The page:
In the above examples in which the second phase is that of the moon, in the Hindu horoscope that would be for 10 years and, depending on the time of birth, could cover, for instance, ages 5 up to 15. In the Tibetan horoscope, it would cover 10 out of 120 units of the 60-year lifespan, so only 5 years, from ages 3 up to 8. In a Tibetan horoscope, everyone has periods ruled by each of the nine heavenly bodies, whereas in the Hindu only as many out of the 120-year cycle that fit within the life span. 

Material Shared in Common with The Hindu and Greek Systems: 12 Signs and Houses

It is through this common pan-Indic basis that certain features are shared with the ancient Greek astro systems as well, such as the division of the zodiac into 12 signs and 12 houses, with the same names for the signs as are used in the modern European system, but in Tibetan translation. In Tibetan, however, the signs are called houses (khyim) and the houses called periods (dus-sbyor).

The origin of the common Indo-Hellenic astro features is controversial. Some scholars postulate that the Greek astro influence came to India through Roman merchants traveling between Alexandria and western Indian ports starting in around the 1st century CE, and not through the earlier Central Asian Greek kingdoms. Others say that the astro influence went the other way round, from India to the Greek and Roman worlds. This is difficult to decide. The influence might have worked both ways.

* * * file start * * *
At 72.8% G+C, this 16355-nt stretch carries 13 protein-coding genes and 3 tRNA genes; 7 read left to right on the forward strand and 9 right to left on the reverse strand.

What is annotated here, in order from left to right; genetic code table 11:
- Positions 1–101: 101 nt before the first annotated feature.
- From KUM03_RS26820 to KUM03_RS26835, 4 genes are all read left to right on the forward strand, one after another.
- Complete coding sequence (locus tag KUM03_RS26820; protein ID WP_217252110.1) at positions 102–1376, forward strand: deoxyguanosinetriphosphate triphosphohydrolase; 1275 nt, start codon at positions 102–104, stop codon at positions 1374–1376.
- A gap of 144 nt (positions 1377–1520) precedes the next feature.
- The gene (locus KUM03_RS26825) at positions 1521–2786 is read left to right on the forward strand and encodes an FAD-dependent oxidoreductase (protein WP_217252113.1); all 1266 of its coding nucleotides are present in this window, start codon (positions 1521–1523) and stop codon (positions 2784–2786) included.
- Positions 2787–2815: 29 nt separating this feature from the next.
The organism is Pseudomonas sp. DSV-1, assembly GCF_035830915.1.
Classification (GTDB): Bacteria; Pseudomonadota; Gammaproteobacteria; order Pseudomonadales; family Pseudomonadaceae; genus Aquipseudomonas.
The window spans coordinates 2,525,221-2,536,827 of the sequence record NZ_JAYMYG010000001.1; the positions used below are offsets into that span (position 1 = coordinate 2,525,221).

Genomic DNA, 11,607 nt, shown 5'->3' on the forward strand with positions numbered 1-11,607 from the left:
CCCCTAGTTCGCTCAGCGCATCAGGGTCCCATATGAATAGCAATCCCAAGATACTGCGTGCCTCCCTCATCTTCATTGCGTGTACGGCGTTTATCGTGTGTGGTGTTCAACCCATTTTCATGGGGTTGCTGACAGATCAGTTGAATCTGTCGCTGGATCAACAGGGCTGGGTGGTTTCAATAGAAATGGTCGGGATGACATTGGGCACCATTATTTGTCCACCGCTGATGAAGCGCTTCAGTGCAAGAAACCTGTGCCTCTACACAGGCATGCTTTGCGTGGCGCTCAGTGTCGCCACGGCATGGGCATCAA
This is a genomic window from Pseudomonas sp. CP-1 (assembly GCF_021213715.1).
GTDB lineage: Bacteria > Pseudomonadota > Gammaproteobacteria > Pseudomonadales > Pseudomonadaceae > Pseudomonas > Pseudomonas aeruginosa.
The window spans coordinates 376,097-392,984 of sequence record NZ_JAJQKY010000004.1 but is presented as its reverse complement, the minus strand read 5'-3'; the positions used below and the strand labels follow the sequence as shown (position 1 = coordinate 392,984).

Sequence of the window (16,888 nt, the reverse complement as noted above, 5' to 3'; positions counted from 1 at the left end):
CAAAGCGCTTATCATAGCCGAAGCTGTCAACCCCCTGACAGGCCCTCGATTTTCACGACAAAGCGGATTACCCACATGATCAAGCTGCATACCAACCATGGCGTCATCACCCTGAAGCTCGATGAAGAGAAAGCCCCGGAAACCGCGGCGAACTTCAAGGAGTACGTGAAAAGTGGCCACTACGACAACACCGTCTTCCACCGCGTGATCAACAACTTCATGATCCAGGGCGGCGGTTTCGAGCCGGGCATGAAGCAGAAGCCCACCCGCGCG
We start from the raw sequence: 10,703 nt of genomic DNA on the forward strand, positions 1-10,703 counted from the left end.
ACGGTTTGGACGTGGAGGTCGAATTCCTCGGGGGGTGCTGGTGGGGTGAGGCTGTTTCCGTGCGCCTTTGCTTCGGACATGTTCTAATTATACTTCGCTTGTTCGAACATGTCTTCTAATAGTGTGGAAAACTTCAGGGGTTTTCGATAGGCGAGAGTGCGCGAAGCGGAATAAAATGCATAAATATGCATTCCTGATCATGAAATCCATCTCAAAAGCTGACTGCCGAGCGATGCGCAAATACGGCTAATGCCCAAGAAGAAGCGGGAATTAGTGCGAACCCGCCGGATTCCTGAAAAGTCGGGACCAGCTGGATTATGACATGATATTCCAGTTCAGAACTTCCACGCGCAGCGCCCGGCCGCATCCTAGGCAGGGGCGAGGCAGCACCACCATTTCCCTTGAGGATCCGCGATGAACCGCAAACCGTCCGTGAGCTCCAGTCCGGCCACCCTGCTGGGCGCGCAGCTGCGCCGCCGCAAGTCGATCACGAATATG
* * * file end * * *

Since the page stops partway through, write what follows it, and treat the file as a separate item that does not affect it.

The zodiac is the belt in the heavens through which passes the ecliptic, or apparent path of the sun during the course of the year. It forms the background for the motion of the sun, moon and planets, all of which, from the point of view of the earth, seem to rotate the earth through this belt. The 12 most prominent constellations at approximate equidistance from each other in this belt are known as the signs of the zodiac, such as Aries, Taurus and so on. Thus, for certain calculations, particularly for drawing up a natal chart, the zodiac is divided into 12 sections or signs of 30 degrees each, in the Tibetan, Hindu and Greek systems. From the point of view of the earth, the 12 signs fully rotate once each day, so that a different sign is at the eastern horizon every two hours. If one takes the belt of the zodiac and divides into 12 sections the actual stationary physical space it occupies relative to the earth, from eastern horizon to the mid-heaven to the western horizon to the nadir point below the earth and back to the eastern horizon, these are the 12 houses. 

If one thinks of the model of a spinning phonograph record, this might be easier to understand. If the spinning record itself were divided into 12 sections, these would correspond to the 12 signs. If the stationary surface of the phonograph on which the record was spinning were divided into 12 sections, those would correspond to the 12 houses. If the phonograph were located perpendicular to the surface of the earth, our point of view on the earth would be like at the center of the turntable and the record would be spinning vertically overhead, from horizon to horizon, with only half the record and phonograph visible at any time.